Soil samples were collected at 420 locations in a 5-km grid pattern in the Istria and Gorski Kotar areas of Croatia, and on the Croatian islands of Cres, Rab and Krk, in order to relate geochemical variation in the soils to underlying differences in geology, bedrock lithology, soil type, environment and natural versus anthropogenic influences. Specific objectives included assessment of possible agricultural and industrial sources of contamination, especially from airborne effluent emitted by a local power plant. The study also tested the adequacy of a fixed-depth soil sampling procedure developed for meager karstic soils. Although 40 geochemical variables were analyzed, only 15 elements and 5 radionuclides are common to all the sample locations. These elements can be divided into three groups: (1) those of mostly anthropogenic origin - Pb, V, Cu and Cr; (2) those of mixed origin - radionuclides and Zn; and (3) those of mostly geogene origin - Ba, Sr, Ti, Al, Na, Ca, Mg, Fe, Mn, Ni and Co. Variation in Pb shows a strong correlation with the pattern of road traffic in Istria. The distributions of Ca, Na and Mg in the flysch basins of southern Istria and Slovenia are clearly distinguishable from the distributions of these elements in the surrounding carbonate terrains, a consequence of differences in bedrock permeability, type of drainage and pH. The spatial pattern of Cs-137 from the Chernobyl nuclear power plant accident reflects almost exclusively the precipitation in Istria during the days immediately after the explosion. (C) 1997 Elsevier Science B.V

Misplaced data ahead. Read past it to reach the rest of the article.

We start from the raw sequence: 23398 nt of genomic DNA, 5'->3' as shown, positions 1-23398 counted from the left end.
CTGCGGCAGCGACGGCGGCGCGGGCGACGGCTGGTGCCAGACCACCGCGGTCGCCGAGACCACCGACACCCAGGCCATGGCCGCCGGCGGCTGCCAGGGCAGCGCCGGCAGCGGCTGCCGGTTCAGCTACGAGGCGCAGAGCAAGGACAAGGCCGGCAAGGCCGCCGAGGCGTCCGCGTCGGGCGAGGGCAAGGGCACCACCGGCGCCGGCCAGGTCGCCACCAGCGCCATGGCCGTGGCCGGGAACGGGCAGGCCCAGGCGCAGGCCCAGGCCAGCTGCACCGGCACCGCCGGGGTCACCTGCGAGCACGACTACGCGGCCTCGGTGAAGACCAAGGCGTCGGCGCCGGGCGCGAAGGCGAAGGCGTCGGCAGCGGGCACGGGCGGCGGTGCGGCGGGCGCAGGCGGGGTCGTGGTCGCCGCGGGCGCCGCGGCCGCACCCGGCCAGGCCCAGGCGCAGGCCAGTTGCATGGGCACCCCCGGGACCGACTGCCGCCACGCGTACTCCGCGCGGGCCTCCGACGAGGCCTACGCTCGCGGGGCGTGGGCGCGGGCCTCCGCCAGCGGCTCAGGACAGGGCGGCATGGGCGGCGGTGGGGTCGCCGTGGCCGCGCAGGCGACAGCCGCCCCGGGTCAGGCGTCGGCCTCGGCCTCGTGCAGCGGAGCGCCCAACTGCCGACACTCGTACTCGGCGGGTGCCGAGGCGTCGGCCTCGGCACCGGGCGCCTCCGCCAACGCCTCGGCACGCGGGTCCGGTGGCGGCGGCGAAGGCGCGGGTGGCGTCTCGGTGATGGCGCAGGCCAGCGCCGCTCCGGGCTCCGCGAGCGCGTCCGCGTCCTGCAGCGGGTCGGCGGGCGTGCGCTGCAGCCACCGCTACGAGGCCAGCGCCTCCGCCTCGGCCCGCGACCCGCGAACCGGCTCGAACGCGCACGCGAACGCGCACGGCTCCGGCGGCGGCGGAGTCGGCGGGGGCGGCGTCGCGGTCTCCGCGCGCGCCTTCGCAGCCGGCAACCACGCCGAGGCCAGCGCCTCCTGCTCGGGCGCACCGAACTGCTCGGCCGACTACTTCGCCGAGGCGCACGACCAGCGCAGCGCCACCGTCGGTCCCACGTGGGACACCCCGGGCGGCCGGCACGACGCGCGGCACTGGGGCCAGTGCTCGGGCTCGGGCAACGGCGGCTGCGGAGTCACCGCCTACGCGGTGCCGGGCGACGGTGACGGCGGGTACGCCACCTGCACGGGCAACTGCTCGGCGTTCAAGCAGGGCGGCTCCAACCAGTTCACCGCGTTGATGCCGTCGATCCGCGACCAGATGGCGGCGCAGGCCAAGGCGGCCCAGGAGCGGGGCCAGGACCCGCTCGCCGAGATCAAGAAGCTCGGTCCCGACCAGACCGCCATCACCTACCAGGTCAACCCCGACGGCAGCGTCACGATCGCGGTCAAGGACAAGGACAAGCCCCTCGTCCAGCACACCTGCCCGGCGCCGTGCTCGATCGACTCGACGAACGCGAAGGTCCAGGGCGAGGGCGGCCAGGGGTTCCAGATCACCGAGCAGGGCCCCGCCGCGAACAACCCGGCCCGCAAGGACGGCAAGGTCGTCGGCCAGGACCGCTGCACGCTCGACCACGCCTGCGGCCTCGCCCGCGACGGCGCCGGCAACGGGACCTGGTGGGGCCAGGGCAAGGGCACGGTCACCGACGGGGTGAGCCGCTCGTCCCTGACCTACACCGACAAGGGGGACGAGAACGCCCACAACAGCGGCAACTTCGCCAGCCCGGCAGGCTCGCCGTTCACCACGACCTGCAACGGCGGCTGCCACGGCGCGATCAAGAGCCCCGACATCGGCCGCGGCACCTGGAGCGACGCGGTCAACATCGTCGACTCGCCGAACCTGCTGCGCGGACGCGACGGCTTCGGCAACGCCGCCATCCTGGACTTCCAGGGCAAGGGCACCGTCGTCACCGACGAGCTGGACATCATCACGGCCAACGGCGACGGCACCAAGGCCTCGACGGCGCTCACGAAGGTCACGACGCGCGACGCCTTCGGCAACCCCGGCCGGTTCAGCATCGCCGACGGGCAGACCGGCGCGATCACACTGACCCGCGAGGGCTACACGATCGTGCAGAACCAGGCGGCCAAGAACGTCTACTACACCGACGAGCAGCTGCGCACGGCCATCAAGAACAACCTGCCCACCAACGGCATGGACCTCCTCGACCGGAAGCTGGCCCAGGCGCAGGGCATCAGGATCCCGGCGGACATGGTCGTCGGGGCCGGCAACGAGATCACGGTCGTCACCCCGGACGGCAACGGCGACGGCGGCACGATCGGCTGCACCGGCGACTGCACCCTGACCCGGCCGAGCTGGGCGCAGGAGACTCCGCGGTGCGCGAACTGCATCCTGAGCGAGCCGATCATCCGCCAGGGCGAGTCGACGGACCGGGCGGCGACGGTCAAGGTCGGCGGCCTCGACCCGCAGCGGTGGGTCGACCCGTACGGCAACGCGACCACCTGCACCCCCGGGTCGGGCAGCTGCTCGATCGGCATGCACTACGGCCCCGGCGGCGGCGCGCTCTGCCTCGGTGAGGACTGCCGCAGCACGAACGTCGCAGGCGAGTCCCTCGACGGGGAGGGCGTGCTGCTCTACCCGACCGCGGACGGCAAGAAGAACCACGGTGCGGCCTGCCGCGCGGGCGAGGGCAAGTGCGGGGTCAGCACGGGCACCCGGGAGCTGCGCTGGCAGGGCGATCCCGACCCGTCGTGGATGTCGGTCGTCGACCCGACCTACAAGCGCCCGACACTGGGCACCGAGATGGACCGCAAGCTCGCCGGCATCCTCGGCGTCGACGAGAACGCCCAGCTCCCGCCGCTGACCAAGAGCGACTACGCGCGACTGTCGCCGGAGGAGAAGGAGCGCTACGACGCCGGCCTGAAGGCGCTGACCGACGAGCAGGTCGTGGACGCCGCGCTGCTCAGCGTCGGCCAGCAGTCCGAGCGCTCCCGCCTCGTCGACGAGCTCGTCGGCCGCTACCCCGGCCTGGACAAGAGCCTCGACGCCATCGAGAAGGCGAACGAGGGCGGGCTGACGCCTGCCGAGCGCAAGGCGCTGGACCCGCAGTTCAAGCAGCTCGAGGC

Post-Miocene stratigraphy and depositional environments of valley-fill sequences at the mouth of Tampa Bay, Florida, 2003, Ferguson Tw, Davis Ra,